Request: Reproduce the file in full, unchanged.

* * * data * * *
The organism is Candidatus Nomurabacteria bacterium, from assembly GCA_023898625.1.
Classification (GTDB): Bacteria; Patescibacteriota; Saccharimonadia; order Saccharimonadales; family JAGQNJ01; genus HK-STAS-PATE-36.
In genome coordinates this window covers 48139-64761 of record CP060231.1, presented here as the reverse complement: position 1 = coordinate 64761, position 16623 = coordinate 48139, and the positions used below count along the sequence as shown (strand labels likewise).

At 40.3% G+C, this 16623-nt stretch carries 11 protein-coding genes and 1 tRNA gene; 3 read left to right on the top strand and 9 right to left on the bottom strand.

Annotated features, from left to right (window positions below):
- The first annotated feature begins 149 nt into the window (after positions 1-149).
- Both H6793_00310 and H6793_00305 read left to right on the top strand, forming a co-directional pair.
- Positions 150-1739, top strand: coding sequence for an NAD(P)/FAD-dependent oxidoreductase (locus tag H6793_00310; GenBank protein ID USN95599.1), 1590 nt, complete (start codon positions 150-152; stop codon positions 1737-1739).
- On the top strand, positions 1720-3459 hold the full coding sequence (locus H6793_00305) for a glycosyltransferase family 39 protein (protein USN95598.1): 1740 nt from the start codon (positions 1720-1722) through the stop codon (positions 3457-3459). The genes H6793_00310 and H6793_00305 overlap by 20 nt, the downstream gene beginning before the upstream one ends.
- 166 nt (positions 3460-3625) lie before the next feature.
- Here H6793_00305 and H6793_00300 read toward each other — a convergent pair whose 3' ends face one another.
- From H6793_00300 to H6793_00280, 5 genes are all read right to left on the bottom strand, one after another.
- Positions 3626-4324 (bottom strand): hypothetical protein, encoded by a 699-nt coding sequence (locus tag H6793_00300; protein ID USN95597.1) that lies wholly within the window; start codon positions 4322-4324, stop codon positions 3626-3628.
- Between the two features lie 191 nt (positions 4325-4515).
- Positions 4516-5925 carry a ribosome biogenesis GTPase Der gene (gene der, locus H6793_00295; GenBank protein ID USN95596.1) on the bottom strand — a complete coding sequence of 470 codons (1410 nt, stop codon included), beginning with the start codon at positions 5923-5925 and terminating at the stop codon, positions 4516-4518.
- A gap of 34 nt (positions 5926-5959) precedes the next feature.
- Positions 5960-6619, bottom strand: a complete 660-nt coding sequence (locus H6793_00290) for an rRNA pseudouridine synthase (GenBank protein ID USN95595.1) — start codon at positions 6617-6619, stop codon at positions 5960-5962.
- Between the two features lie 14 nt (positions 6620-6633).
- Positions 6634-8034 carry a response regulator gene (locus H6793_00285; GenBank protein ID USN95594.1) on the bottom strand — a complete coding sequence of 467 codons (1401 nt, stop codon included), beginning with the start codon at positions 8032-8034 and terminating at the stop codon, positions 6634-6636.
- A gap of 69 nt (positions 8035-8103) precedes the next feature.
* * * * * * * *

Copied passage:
The organism is Candidatus Nomurabacteria bacterium, from assembly GCA_023898625.1.
Classification (GTDB): Bacteria; Patescibacteriota; Saccharimonadia; order Saccharimonadales; family JAGQNJ01; genus HK-STAS-PATE-36.
In genome coordinates this window covers 48139-64761 of record CP060231.1, presented here as the reverse complement: position 1 = coordinate 64761, position 16623 = coordinate 48139, and the positions used below count along the sequence as shown (strand labels likewise).

At 40.3% G+C, this 16623-nt stretch carries 11 protein-coding genes and 1 tRNA gene; 3 read left to right on the top strand and 9 right to left on the bottom strand.

Annotated features, from left to right (window positions below):
- The first annotated feature begins 149 nt into the window (after positions 1-149).
- Both H6793_00310 and H6793_00305 read left to right on the top strand, forming a co-directional pair.
- Positions 150-1739, top strand: coding sequence for an NAD(P)/FAD-dependent oxidoreductase (locus tag H6793_00310; GenBank protein ID USN95599.1), 1590 nt, complete (start codon positions 150-152; stop codon positions 1737-1739).
- On the top strand, positions 1720-3459 hold the full coding sequence (locus H6793_00305) for a glycosyltransferase family 39 protein (protein USN95598.1): 1740 nt from the start codon (positions 1720-1722) through the stop codon (positions 3457-3459). The genes H6793_00310 and H6793_00305 overlap by 20 nt, the downstream gene beginning before the upstream one ends.
- 166 nt (positions 3460-3625) lie before the next feature.
- Here H6793_00305 and H6793_00300 read toward each other — a convergent pair whose 3' ends face one another.
- From H6793_00300 to H6793_00280, 5 genes are all read right to left on the bottom strand, one after another.
- Positions 3626-4324 (bottom strand): hypothetical protein, encoded by a 699-nt coding sequence (locus tag H6793_00300; protein ID USN95597.1) that lies wholly within the window; start codon positions 4322-4324, stop codon positions 3626-3628.
- Between the two features lie 191 nt (positions 4325-4515).
- Positions 4516-5925 carry a ribosome biogenesis GTPase Der gene (gene der, locus H6793_00295; GenBank protein ID USN95596.1) on the bottom strand — a complete coding sequence of 470 codons (1410 nt, stop codon included), beginning with the start codon at positions 5923-5925 and terminating at the stop codon, positions 4516-4518.
- A gap of 34 nt (positions 5926-5959) precedes the next feature.
- Positions 5960-6619, bottom strand: a complete 660-nt coding sequence (locus H6793_00290) for an rRNA pseudouridine synthase (GenBank protein ID USN95595.1) — start codon at positions 6617-6619, stop codon at positions 5960-5962.
- Between the two features lie 14 nt (positions 6620-6633).
- Positions 6634-8034 carry a response regulator gene (locus H6793_00285; GenBank protein ID USN95594.1) on the bottom strand — a complete coding sequence of 467 codons (1401 nt, stop codon included), beginning with the start codon at positions 8032-8034 and terminating at the stop codon, positions 6634-6636.
- A gap of 69 nt (positions 8035-8103) precedes the next feature.